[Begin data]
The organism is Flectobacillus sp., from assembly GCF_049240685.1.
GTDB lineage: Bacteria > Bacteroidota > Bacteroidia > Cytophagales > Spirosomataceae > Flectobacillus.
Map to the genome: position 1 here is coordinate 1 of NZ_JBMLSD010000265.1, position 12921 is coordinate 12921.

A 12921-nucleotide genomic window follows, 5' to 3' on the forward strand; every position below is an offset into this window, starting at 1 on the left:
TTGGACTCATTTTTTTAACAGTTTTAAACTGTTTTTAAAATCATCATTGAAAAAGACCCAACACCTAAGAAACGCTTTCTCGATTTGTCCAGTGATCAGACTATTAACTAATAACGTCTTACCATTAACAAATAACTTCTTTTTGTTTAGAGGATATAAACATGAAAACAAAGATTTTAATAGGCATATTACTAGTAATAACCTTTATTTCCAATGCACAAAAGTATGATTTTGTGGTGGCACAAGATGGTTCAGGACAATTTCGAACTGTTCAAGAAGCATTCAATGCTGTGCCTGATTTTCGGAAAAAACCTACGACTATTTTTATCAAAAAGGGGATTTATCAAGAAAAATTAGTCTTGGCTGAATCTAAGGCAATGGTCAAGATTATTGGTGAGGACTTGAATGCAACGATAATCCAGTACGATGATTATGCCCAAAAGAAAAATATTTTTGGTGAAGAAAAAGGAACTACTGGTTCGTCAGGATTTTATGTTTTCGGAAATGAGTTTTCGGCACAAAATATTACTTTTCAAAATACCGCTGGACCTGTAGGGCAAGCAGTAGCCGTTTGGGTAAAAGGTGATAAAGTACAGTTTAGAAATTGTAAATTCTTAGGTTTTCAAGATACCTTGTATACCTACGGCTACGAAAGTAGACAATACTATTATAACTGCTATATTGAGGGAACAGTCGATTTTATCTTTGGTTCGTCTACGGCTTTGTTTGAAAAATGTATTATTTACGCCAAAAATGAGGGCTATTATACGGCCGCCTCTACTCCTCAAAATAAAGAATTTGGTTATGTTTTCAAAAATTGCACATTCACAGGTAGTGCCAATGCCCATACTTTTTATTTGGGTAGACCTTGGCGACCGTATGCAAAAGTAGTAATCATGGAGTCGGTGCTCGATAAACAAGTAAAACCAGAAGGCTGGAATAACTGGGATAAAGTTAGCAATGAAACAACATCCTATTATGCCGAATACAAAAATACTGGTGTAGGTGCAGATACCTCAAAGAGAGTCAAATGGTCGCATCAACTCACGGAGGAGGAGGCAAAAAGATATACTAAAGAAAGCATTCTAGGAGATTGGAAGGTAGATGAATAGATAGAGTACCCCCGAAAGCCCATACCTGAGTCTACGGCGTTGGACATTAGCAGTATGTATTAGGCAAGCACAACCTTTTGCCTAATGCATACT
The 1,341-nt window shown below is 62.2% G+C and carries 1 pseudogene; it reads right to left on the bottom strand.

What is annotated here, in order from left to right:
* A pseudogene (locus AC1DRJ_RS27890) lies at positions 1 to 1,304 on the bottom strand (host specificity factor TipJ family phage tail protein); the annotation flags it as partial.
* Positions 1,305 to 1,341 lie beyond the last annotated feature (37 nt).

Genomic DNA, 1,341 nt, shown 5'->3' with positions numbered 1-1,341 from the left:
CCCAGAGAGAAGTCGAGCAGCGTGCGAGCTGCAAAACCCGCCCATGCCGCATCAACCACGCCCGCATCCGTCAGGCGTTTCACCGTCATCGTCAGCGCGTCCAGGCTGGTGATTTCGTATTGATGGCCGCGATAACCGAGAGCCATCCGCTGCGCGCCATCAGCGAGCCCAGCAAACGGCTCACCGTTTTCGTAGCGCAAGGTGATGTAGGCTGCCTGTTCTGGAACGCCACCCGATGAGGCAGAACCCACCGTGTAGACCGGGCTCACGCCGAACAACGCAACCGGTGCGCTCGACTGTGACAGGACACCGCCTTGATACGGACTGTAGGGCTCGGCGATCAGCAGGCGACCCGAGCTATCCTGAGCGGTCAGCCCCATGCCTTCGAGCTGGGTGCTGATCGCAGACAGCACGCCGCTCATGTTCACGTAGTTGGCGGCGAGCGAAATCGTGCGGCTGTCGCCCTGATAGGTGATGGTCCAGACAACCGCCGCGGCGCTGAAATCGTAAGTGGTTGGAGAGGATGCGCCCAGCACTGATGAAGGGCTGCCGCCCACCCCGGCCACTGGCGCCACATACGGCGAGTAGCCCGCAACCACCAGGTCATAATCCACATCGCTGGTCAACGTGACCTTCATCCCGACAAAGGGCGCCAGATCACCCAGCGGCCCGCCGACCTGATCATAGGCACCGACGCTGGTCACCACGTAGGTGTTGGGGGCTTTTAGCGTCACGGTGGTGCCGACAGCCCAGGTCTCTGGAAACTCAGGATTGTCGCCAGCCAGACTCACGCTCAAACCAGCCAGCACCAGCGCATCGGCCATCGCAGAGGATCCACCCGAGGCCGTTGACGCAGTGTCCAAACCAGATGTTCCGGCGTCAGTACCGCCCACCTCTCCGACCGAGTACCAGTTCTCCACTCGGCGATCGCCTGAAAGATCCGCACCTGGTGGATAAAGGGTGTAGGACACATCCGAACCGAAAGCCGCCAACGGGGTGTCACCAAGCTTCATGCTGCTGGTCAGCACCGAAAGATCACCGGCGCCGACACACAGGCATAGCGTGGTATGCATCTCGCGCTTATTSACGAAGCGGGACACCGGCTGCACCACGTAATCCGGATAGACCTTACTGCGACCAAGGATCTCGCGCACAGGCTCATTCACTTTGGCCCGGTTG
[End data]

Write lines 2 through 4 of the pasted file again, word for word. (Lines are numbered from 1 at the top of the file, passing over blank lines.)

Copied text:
GTDB lineage: Bacteria > Bacteroidota > Bacteroidia > Cytophagales > Spirosomataceae > Flectobacillus.
Map to the genome: position 1 here is coordinate 1 of NZ_JBMLSD010000265.1, position 12921 is coordinate 12921.

A 12921-nucleotide genomic window follows, 5' to 3' on the forward strand; every position below is an offset into this window, starting at 1 on the left: